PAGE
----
Trump has declared that North Korea is no longer a nuclear threat on Wednesday morning (6/13/2018) via Twitter.
This tweet came after the Trump/Kim summit where they spent 5 hours in discussion and together the two of them signed a document in which Kim “reaffirmed his firm and unwavering commitment to complete denuclearization of the Korean Peninsula” (CNN).
While this might seem like a good thing at a superficial level, history proves that North Korea has made this promise numerous times in the past and has never followed through with it. In this case, Kim didn’t really promise anything further than what he already stated when he met with South Korean President Moon back in April and there was “no mention of the previous US aim of “complete, verifiable and irreversible denuclearization” from Pyongyang”.
Over the past several decades, North Korea has promised on multiple occasions to denuclearize. It seems to correlate to when North Korea needs something. “Usually they suffer some kind of internal crisis, and then start acting in a really threatening way to try to get people to give them stuff,” says Mieke Eoyang, a national security analyst for center-left think tank Third Way (Wired).
Eoyang believes that Trump gave up way to much in this deal. “It’s substantively worse than what any other president has done, she says, noting that the joint exercises aren’t just for show” (Wired).
While some observing the situation are showing signs of hope, history shows that this has happened before under different presidents of the past and it always ends the same way.
Here’s is a list of these events as compiled by wired.com:
What: Treaty on the Nonproliferation of Nuclear Weapons
When: December 12, 1985
What happened? North Korea signs onto this landmark treaty—190 countries are currently members—but makes its membership contingent on the US withdrawing nuclear weapons from South Korea, which doesn’t happen for several years, buying North Korea time to build its nuclear capabilities.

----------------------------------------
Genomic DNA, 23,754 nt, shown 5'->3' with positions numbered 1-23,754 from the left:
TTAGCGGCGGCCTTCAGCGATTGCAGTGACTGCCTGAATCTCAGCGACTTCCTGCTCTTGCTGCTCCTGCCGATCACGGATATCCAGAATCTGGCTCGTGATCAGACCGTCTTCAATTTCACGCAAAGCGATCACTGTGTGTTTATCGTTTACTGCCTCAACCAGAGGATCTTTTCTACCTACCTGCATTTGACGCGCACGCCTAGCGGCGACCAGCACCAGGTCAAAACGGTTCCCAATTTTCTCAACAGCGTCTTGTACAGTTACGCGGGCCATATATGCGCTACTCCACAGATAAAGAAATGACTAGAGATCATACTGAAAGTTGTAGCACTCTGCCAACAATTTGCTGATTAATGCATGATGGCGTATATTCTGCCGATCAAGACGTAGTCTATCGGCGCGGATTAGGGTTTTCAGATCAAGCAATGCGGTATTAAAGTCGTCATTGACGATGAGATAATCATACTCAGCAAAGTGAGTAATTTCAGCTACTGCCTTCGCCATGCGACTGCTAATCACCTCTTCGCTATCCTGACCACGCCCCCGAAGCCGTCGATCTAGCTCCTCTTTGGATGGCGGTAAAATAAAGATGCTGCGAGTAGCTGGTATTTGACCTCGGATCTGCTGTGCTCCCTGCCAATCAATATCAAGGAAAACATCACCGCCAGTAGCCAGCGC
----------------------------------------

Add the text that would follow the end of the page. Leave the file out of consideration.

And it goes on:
What: Joint Declaration of the Denuclearization of the Korean Peninsula
When: January 20, 1992
What happened? North and South Korea sign an agreement that “the South and the North shall not test, manufacture, produce, receive, possess, store, deploy or use nuclear weapons.” In February of 1993, suspicion that North Korea is violating its commitments creates tension over inspections, leading to further delays.
What: Agreed Framework
When: October 21, 1994
What happened? North Korea promises to stop plutonium production in exchange for much-needed supplies. This mostly holds up until 2002, when the US discovers that North Korea has secretly been enriching uranium for nuclear weapons. By the end of that year, Kim Jong Il kicks out all international inspectors. On January 10, 2003, North Korea officially withdraws from the 1985 nonproliferation treaty.
What: Six-Party Talks
When: September 19, 2005
What happened? After several rounds of intense talks with South Korea, China, Japan, the US, and Russia, North Korea pledges to abandon “all nuclear weapons and existing nuclear programs.” The US and North Korea can’t agree on verification details, though, leading to increased hostilities.
What: Six-Party Talks (Again)
When: October 3, 2007
What happened? In a joint statement, North Korea agrees to declare all of its nuclear programs, shut down those affiliated with its weapons program, and not to transfer “nuclear materials, technology, or know-how.” Once again, stakeholders can’t agree on a verification process.
What: US Agreement
When: February 29, 2012
What happened? North Korea agrees to suspend nuclear tests and uranium enrichment, and said it will allow inspectors, in exchange for food aid. Two weeks later, North Korea announces plans to launch a satellite, which immediately unwinds the deal.